Pakistan: All convicted in journalist Pearls’ murder case acquitted

KARACHI: Sindh High Court on 2-April, overturned the murder conviction of a British Pakistani man Omar Sheikh convicted of the kidnapping and murder of Wall Street Journal reporter Daniel Pearl in 2002. Curt also overturned the convictions of three other men who had been serving life sentences in the case.

At least four people were convicted in connection with Pearl’s murder, including Ahmed Omar Saeed Sheikh, who was sentenced to death in 2002 for masterminding the murder. He has been in prison for 18 years awaiting the outcome of an appeal.

“The court has commuted Omar’s death sentence to a seven year sentence,” Khawaja Naveed, the defence lawyer said that the murder charges were not proven, so he was given seven years for the kidnapping.

“Omar has already served 18 years, so his release orders will be issue and he will be out in a few days,” Naveed added. The three others, who had been serving life-sentences in connection with the case had been acquitted, told Naveed.

Pearl, a reporter of The Wall Street Journal was kidnapped while investigating militants in Karachi on January 23, 2002, and later beheaded by his captors when their demands were not met.

The main convict, Sheikh, was sentenced to death for kidnapping and killing the journalist, and his three accomplices, Fahad Naseem, Syed Salman Saqib and Sheikh Muhammad Adil, were sentenced to life imprisonment with a fine of Rs500,000 each by a Hyderabad Anti-Terrorism Court on July 15, 2002.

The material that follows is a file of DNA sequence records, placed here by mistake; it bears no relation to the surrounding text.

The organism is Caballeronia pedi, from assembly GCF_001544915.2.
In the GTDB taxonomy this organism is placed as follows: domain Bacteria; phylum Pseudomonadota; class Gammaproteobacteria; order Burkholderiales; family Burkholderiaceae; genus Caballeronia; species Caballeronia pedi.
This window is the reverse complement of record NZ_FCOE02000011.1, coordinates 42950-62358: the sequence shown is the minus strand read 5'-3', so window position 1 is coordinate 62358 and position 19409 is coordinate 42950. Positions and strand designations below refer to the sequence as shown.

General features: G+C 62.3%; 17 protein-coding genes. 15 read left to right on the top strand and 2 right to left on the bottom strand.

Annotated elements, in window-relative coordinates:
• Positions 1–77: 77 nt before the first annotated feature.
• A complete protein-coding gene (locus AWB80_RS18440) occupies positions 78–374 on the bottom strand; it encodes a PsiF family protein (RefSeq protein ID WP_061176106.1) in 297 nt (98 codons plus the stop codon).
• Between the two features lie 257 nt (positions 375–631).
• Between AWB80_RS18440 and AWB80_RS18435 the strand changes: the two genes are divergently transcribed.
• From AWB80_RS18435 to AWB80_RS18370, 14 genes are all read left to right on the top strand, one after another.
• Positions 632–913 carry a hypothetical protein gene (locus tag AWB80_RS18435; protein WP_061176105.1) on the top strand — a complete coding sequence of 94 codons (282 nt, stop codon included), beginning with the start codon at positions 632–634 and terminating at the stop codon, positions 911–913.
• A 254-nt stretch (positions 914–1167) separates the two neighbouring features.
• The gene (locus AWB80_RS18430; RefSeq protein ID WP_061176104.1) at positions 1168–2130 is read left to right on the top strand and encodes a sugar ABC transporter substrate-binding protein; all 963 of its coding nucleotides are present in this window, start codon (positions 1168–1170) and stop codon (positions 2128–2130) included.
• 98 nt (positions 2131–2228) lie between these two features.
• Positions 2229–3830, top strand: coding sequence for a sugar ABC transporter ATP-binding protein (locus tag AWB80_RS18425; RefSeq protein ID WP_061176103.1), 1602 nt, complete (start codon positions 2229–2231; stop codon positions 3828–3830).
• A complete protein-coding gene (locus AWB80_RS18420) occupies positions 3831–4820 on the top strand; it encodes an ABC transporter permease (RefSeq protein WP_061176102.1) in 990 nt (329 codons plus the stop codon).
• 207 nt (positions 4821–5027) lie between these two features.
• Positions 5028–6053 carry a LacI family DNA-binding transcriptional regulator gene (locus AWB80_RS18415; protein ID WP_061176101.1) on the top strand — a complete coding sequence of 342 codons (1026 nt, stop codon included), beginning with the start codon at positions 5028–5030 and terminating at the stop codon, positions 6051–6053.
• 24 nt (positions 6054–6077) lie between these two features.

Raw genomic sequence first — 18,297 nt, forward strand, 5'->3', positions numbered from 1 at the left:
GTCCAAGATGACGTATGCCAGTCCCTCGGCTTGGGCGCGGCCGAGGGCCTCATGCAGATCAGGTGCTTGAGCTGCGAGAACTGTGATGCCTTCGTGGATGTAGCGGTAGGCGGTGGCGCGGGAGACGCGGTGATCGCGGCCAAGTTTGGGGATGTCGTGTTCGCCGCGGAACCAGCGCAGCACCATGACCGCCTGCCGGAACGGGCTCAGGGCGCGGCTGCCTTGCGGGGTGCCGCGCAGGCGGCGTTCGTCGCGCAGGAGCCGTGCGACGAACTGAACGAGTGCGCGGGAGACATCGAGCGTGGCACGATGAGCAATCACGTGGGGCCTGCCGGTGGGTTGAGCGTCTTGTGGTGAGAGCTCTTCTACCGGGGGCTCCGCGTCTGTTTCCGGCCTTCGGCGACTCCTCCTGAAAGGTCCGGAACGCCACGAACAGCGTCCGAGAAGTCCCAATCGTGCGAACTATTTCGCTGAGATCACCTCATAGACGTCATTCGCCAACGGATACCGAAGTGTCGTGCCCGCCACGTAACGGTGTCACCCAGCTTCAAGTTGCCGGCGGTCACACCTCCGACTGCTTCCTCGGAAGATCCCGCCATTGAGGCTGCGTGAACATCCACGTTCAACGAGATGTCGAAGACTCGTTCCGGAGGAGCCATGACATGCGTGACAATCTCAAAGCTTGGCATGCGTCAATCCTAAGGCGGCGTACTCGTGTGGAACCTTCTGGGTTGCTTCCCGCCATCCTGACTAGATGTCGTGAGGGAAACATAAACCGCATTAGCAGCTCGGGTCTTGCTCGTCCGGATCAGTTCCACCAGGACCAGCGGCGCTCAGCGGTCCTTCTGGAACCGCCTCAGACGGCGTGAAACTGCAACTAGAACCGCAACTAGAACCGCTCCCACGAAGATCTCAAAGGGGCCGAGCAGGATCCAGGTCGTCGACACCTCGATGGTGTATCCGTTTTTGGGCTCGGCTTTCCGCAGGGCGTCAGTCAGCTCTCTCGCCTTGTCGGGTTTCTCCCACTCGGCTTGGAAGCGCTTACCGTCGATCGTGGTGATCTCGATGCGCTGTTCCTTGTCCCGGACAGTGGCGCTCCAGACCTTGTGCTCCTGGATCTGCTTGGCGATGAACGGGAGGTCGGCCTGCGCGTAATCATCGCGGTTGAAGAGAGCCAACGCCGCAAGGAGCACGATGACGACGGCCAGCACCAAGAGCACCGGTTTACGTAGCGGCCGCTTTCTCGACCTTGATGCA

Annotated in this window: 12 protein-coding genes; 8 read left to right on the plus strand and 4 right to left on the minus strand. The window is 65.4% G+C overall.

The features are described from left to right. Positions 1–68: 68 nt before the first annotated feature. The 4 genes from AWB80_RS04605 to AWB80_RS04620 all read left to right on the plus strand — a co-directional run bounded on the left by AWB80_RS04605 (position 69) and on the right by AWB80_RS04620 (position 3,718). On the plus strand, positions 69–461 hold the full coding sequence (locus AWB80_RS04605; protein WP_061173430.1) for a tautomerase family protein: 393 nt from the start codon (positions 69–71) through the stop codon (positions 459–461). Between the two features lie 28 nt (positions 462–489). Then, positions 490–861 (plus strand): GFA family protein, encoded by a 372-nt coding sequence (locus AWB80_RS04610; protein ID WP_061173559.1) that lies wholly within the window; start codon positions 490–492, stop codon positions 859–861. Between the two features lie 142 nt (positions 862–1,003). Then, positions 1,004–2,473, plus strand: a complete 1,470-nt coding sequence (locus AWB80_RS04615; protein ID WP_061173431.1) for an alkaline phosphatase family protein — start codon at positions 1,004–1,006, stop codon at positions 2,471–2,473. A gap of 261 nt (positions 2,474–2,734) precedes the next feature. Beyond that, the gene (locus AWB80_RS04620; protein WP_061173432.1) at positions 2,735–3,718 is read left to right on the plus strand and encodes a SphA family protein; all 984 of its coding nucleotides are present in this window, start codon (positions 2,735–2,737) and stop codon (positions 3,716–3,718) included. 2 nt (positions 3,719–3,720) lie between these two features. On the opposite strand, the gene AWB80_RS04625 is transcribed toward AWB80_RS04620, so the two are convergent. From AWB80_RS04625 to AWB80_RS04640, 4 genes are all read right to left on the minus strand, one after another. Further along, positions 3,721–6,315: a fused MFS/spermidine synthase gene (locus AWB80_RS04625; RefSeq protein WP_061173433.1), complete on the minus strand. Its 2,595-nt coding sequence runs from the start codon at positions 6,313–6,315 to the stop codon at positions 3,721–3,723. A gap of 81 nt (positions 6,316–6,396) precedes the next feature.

The lawyers for the four men contended that the prosecution had failed to provide enough evidence to prove beyond any reasonable doubt that their clients participated or abetted in the crime.

The court had also directed the convicts to pay Rs2 million to the victim’s widow, Marianne Pearl. The convicts had filed appeals in the high court on July 19, 2002, pleading to nullify their sentences and conviction. The state had also filed an appeal seeking enhancement of the three co-accused’s life terms to capital punishment.

In 2014, an anti-terrorism court had acquitted Qari Hashim, a co-accused in the case due to a lack of evidence.

The same year, Sheikh allegedly attempted suicide in his prison cell by hanging himself with a cloth from the ventilator. The then deputy jail superintendent Majid Akhtar had told that the prison staff thwarted his attempt.

In January 2011, a report released by the Pearl Project at Georgetown University following an investigation into his death made chilling revelations when it claimed that the wrong men were convicted for Pearl’s murder

PPF